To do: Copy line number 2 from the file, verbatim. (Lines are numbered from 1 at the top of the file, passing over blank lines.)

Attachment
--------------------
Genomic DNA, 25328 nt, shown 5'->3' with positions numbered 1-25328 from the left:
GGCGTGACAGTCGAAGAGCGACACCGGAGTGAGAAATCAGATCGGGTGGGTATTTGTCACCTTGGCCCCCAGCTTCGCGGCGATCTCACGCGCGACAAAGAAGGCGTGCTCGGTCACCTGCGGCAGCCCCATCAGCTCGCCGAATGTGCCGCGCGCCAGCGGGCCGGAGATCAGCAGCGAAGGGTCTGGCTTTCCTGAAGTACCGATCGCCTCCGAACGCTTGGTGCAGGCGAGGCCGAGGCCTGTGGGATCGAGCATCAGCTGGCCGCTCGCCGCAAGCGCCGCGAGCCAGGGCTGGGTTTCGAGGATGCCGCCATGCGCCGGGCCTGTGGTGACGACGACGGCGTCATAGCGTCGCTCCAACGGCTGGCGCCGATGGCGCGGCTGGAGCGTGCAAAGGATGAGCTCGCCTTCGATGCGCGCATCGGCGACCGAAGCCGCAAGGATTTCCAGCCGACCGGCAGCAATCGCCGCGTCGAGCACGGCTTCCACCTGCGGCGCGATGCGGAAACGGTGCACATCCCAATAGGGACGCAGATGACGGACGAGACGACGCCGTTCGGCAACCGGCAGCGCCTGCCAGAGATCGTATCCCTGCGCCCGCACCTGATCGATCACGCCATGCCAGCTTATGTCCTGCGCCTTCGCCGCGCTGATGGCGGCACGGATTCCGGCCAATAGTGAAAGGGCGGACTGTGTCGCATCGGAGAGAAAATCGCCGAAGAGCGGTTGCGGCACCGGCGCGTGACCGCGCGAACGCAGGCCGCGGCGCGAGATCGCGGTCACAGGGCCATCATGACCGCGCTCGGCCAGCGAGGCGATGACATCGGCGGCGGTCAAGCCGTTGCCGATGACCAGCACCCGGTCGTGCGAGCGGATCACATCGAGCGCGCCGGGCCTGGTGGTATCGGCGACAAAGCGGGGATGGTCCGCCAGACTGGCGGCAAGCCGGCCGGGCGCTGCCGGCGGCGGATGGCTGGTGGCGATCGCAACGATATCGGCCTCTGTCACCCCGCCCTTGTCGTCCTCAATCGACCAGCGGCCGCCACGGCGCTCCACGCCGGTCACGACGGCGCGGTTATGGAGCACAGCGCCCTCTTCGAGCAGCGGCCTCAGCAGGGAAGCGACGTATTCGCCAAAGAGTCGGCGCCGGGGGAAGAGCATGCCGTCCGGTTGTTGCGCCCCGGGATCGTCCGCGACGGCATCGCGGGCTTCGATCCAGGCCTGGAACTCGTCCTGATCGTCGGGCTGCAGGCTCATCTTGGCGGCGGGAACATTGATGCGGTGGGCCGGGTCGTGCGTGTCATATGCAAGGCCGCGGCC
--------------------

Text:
GGCGTGACAGTCGAAGAGCGACACCGGAGTGAGAAATCAGATCGGGTGGGTATTTGTCACCTTGGCCCCCAGCTTCGCGGCGATCTCACGCGCGACAAAGAAGGCGTGCTCGGTCACCTGCGGCAGCCCCATCAGCTCGCCGAATGTGCCGCGCGCCAGCGGGCCGGAGATCAGCAGCGAAGGGTCTGGCTTTCCTGAAGTACCGATCGCCTCCGAACGCTTGGTGCAGGCGAGGCCGAGGCCTGTGGGATCGAGCATCAGCTGGCCGCTCGCCGCAAGCGCCGCGAGCCAGGGCTGGGTTTCGAGGATGCCGCCATGCGCCGGGCCTGTGGTGACGACGACGGCGTCATAGCGTCGCTCCAACGGCTGGCGCCGATGGCGCGGCTGGAGCGTGCAAAGGATGAGCTCGCCTTCGATGCGCGCATCGGCGACCGAAGCCGCAAGGATTTCCAGCCGACCGGCAGCAATCGCCGCGTCGAGCACGGCTTCCACCTGCGGCGCGATGCGGAAACGGTGCACATCCCAATAGGGACGCAGATGACGGACGAGACGACGCCGTTCGGCAACCGGCAGCGCCTGCCAGAGATCGTATCCCTGCGCCCGCACCTGATCGATCACGCCATGCCAGCTTATGTCCTGCGCCTTCGCCGCGCTGATGGCGGCACGGATTCCGGCCAATAGTGAAAGGGCGGACTGTGTCGCATCGGAGAGAAAATCGCCGAAGAGCGGTTGCGGCACCGGCGCGTGACCGCGCGAACGCAGGCCGCGGCGCGAGATCGCGGTCACAGGGCCATCATGACCGCGCTCGGCCAGCGAGGCGATGACATCGGCGGCGGTCAAGCCGTTGCCGATGACCAGCACCCGGTCGTGCGAGCGGATCACATCGAGCGCGCCGGGCCTGGTGGTATCGGCGACAAAGCGGGGATGGTCCGCCAGACTGGCGGCAAGCCGGCCGGGCGCTGCCGGCGGCGGATGGCTGGTGGCGATCGCAACGATATCGGCCTCTGTCACCCCGCCCTTGTCGTCCTCAATCGACCAGCGGCCGCCACGGCGCTCCACGCCGGTCACGACGGCGCGGTTATGGAGCACAGCGCCCTCTTCGAGCAGCGGCCTCAGCAGGGAAGCGACGTATTCGCCAAAGAGTCGGCGCCGGGGGAAGAGCATGCCGTCCGGTTGTTGCGCCCCGGGATCGTCCGCGACGGCATCGCGGGCTTCGATCCAGGCCTGGAACTCGTCCTGATCGTCGGGCTGCAGGCTCATCTTGGCGGCGGGAACATTGATGCGGTGGGCCGGGTCGTGCGTGTCATATGCAAGGCCGCGGCC